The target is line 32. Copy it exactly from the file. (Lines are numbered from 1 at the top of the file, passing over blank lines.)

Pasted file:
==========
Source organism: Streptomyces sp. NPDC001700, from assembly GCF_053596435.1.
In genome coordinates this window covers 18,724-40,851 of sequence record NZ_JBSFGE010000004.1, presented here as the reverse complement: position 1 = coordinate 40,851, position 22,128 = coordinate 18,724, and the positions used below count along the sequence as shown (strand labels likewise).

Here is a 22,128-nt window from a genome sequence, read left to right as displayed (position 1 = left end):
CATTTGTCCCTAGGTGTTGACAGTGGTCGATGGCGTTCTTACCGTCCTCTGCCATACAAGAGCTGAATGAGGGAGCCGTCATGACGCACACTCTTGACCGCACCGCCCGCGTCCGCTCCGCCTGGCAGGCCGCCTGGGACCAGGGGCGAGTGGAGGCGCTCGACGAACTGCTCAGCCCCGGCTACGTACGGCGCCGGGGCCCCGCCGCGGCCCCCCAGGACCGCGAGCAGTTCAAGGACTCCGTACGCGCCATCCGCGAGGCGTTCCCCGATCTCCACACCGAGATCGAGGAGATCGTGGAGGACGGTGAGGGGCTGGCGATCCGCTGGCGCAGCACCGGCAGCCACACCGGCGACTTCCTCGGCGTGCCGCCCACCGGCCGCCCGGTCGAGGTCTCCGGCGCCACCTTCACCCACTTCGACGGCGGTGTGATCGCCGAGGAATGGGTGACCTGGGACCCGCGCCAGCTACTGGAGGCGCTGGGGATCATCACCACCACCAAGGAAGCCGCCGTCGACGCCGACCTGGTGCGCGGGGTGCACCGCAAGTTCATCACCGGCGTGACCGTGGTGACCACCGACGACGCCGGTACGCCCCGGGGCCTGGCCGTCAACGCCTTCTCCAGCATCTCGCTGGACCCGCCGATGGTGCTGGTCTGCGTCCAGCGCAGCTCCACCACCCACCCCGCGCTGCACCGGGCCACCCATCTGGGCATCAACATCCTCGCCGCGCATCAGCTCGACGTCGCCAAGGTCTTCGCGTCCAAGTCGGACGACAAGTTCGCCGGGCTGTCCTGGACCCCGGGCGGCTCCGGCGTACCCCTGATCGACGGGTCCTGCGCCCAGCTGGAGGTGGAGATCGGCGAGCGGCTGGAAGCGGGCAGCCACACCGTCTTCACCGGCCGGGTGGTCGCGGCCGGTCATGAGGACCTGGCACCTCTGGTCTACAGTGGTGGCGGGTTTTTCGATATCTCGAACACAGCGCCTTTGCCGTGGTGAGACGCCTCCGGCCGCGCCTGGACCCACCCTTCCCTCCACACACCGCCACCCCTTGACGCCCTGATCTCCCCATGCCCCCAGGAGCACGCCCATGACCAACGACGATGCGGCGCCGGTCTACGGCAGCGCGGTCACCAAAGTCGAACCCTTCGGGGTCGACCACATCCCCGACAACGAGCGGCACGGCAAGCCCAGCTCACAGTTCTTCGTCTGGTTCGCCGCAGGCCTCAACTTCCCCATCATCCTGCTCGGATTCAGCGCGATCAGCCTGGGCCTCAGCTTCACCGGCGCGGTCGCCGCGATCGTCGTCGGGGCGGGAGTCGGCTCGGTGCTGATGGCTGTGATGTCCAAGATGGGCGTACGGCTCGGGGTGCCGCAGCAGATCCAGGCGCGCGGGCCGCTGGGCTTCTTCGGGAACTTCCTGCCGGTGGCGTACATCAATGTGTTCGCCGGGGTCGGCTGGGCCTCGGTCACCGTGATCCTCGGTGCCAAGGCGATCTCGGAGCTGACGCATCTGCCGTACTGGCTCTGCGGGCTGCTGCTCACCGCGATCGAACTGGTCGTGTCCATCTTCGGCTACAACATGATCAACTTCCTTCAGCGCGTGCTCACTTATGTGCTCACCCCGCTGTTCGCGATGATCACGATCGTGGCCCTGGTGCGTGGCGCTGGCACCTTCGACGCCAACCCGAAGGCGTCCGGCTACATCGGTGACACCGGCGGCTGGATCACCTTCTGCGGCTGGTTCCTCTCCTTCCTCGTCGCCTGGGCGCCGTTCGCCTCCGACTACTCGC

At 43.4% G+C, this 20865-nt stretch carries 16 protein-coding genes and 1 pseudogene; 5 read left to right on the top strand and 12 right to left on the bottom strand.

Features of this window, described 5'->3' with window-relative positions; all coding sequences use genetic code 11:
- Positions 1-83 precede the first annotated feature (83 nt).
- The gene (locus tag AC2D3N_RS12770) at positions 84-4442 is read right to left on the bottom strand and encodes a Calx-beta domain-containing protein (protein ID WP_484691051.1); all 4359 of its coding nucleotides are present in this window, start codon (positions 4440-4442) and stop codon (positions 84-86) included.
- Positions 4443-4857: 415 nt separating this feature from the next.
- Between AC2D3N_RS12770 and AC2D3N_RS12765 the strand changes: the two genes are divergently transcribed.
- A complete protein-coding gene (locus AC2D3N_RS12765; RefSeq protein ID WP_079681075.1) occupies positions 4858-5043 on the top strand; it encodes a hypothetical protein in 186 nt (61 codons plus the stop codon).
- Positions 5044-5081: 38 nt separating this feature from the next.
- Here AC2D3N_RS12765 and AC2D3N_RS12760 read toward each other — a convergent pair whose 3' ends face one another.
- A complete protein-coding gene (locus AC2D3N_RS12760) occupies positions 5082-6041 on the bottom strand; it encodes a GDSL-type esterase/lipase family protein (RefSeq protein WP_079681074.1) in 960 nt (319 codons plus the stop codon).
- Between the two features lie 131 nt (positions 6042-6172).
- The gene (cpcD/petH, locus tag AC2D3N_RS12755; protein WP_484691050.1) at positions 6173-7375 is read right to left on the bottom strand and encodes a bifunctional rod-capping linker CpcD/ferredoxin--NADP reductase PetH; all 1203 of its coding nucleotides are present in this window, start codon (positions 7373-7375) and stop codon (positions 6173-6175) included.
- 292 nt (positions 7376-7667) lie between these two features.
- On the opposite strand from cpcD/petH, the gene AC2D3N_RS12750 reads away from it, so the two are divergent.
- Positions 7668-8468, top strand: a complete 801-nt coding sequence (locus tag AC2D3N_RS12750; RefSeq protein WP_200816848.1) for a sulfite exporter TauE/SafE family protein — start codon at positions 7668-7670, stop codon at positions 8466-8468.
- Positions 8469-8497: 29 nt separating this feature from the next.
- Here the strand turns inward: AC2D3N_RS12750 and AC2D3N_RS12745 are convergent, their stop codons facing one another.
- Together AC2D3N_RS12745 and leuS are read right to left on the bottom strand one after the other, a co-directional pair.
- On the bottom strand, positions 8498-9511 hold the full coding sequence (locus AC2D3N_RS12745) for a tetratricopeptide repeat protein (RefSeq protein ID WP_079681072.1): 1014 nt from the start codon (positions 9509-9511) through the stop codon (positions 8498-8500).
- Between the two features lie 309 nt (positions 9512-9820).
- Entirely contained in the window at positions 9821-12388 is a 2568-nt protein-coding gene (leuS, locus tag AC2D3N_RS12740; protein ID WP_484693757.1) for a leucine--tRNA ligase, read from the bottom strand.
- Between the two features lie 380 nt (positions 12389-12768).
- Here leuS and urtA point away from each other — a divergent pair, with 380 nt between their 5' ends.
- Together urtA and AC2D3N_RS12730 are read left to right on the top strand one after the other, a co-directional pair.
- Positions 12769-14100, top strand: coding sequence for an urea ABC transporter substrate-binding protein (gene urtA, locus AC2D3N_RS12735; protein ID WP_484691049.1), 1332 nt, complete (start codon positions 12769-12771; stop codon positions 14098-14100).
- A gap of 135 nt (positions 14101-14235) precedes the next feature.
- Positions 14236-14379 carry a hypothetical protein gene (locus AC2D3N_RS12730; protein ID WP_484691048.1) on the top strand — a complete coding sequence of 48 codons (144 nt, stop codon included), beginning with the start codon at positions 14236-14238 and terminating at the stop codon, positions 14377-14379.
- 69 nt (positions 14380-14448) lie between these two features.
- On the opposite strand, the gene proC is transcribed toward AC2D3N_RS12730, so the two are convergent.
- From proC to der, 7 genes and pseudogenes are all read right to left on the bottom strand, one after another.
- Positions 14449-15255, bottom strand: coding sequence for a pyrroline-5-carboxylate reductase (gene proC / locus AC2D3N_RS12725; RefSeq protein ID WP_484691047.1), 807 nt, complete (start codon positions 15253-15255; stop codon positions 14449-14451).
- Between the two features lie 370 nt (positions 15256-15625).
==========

- 69 nt (positions 14380-14448) lie between these two features.